When addressing your elders, it’s also a good idea to use their honorific titles, such as "teacher". You can also use Mr. or Mrs. when greeting others, a simple handshake or nod is fine. Many people believe bowing is expected in China, but that is actually consistent with Japanese and Korean traditions.
5 Don’t Lose Your Cool When People Pry Into Your Personal Life
In many Western countries, it is considered rude to pry into someone’s private life. There are certain questions that aren’t appropriate to ask unless you know someone really well. But in Chinese culture, such questions aren’t considered bad form. Don’t be surprised if you get asked some questions that you find a little startling.
You might be asked how old you are, what your education level is, what your relationship status is, and how much money you make. Remember all these questions are asked out of curiosity. You don’t have to answer, but keep in mind that they are not rude questions in Chinese culture.
4 Refuse Any Gift A Few Times Before You Accept It
There’s a certain etiquette that comes with giving and receiving gifts in China. In Western countries, it’s sometimes polite to refuse a gift before accepting it. “I couldn’t possibly accept this,” is something that people say out of courtesy, even if they have every intention of accepting it. This rule is even stronger in China. Generally, you’ll want to politely refuse more than once before accepting a gift.
A common phenomenon in a few Asian countries, it is also a tradition in China to give and receive gifts with both hands rather than just one.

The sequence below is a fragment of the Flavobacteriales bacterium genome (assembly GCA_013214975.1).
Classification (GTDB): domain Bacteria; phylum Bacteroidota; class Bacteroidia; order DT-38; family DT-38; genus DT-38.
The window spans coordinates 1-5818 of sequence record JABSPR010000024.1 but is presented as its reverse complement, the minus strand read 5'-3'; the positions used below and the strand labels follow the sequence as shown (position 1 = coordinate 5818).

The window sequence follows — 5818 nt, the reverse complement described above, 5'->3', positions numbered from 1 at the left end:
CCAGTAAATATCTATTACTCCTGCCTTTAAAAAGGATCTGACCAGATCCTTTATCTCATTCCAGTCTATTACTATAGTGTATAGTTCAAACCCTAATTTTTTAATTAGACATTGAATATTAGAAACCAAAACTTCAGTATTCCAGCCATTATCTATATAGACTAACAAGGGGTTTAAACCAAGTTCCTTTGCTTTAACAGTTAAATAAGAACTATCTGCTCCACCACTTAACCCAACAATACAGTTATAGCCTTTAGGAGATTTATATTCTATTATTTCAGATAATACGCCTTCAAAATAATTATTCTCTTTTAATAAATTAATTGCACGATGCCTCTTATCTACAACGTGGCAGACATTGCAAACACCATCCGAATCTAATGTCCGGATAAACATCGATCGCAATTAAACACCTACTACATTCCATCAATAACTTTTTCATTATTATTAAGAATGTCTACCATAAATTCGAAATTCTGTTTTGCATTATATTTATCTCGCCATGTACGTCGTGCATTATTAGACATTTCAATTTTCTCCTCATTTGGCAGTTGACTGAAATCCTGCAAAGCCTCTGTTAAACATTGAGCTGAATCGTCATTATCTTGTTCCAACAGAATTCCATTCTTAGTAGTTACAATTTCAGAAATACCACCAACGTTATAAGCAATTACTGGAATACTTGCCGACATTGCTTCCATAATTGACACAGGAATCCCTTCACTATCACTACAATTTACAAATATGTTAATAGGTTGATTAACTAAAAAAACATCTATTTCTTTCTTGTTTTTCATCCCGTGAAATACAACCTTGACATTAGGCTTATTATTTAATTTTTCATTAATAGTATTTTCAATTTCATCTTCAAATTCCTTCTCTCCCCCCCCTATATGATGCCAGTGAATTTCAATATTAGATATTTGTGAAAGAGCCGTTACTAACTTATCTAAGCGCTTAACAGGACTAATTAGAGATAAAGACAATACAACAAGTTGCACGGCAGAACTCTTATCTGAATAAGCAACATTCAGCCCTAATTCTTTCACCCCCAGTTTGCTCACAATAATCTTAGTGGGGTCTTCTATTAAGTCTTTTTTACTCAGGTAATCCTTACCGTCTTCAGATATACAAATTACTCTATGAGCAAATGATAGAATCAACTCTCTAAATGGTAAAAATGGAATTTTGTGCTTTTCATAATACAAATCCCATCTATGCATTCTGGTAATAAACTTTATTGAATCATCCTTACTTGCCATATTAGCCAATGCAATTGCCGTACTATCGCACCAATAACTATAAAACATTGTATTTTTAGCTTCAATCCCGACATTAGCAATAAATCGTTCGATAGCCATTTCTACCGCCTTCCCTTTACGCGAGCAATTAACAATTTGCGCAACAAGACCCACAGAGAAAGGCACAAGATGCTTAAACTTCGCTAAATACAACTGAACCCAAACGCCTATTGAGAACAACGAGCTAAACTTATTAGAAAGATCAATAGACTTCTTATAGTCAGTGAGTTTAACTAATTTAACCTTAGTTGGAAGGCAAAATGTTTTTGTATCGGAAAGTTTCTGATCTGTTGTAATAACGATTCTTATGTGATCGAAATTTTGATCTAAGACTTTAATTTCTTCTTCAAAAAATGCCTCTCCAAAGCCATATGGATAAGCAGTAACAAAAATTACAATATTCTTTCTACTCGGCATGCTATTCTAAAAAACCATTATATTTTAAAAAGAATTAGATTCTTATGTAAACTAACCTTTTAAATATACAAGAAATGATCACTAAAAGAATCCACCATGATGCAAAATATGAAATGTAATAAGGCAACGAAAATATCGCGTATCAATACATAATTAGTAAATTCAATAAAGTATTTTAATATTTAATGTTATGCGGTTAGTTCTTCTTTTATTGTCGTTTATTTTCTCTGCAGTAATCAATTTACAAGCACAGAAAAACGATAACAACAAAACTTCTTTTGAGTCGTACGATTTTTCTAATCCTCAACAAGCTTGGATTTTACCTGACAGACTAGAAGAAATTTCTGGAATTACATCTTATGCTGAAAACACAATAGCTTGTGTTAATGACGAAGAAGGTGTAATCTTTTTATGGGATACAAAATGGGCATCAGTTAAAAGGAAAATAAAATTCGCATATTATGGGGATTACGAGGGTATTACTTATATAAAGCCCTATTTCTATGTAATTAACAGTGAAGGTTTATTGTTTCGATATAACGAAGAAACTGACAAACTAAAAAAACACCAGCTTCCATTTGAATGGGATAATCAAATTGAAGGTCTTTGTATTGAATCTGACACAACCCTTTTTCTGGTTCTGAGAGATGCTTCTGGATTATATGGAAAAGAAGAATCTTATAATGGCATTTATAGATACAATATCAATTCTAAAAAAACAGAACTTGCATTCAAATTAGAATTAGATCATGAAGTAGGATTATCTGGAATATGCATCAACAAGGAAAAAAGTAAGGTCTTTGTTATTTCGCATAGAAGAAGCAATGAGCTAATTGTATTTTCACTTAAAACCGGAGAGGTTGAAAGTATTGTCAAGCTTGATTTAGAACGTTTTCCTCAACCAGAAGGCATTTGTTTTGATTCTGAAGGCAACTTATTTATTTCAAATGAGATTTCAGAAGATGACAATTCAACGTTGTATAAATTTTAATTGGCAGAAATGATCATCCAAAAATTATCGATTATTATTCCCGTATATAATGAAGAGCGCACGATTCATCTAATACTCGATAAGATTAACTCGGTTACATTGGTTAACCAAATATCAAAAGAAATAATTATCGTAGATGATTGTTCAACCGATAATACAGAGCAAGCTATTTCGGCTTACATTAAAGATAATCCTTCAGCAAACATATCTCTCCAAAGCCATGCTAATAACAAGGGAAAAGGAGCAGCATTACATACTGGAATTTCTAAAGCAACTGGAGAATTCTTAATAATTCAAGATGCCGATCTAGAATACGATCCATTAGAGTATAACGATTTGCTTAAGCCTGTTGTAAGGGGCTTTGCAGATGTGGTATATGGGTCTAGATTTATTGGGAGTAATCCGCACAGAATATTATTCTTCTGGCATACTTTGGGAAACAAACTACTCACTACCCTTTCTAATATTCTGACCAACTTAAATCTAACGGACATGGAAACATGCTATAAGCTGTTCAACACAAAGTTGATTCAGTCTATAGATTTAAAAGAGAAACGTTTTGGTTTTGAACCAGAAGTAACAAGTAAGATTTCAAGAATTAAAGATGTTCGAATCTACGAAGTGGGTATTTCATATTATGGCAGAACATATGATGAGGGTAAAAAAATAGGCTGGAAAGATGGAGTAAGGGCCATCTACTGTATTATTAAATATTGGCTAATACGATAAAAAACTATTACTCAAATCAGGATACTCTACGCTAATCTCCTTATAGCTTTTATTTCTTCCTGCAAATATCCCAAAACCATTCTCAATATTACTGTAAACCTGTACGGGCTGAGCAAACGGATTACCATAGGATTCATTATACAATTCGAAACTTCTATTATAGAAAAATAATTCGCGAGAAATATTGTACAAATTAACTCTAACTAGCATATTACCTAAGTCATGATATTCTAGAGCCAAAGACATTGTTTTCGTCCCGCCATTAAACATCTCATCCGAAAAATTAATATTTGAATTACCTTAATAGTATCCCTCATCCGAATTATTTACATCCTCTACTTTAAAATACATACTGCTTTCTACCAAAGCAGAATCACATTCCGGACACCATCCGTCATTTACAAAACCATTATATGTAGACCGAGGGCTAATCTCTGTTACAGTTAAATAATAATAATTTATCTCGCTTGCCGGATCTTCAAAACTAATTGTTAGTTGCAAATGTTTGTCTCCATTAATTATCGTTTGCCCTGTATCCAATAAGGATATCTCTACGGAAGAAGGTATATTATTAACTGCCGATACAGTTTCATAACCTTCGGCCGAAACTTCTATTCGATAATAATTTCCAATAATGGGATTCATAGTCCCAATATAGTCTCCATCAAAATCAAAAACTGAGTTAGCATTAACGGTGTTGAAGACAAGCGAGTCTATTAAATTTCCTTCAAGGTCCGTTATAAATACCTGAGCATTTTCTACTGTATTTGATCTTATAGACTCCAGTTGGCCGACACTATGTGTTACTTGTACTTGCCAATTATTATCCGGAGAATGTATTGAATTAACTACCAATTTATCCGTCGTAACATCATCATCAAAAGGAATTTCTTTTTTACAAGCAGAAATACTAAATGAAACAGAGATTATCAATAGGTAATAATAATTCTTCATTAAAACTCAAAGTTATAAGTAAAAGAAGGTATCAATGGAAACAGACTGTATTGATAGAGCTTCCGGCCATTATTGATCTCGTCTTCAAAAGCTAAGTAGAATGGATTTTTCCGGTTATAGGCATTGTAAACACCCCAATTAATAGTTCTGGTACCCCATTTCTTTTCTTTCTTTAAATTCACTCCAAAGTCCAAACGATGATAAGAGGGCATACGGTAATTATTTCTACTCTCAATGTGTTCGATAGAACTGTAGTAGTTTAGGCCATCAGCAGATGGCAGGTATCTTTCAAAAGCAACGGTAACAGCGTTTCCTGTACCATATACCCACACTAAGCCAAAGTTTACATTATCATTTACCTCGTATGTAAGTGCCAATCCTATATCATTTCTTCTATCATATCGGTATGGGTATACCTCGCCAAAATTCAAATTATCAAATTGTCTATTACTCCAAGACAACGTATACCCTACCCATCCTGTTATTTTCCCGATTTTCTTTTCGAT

3 Keep PDAs To A Minimum
Depending on where you come from, you might find that China is a much more of a conservative country than what you’re used to. As a nation with traditional values, China tends to frown upon things that are considered perfectly normal in Western countries, such as public displays of affection.
Out of respect, it’s best to avoid engaging in PDAs while out and about in China. If you do kiss or hug someone in public, you run the risk of being stared at or possibly judged. This is especially true in more rural areas.
2 At A Banquet, Sample Some Of Everything
During your visit to China, it’s likely that you’ll be lucky enough to attend a traditional Chinese banquet. There are a few etiquette rules to keep in mind at any banquet, and one of the most important is that you try to sample some of everything. It’s also polite to leave a little on your plate at the end of the meal, to show that your host hasn’t left you hungry.
Another polite gesture during banquets is to tap two fingers on the dining table when someone refills your tea. This is the way to thank them for the refill.
1 Don’t Try To Bargain In Every Situation
You might have been told that bartering is commonplace in China and you should always try to bargain prices down to get the best deal. While there are some situations where bargaining is recommended, such as touristy locations that cater to foreigners, many prices in China are actually fixed. If you try to negotiate them, you’ll come across as disrespectful to the vendor.
Even in places where you might expect to have to bargain, such as food markets, it’s actually customary to accept the stated price. Trying to negotiate in these circumstances will make you stand out as a tourist.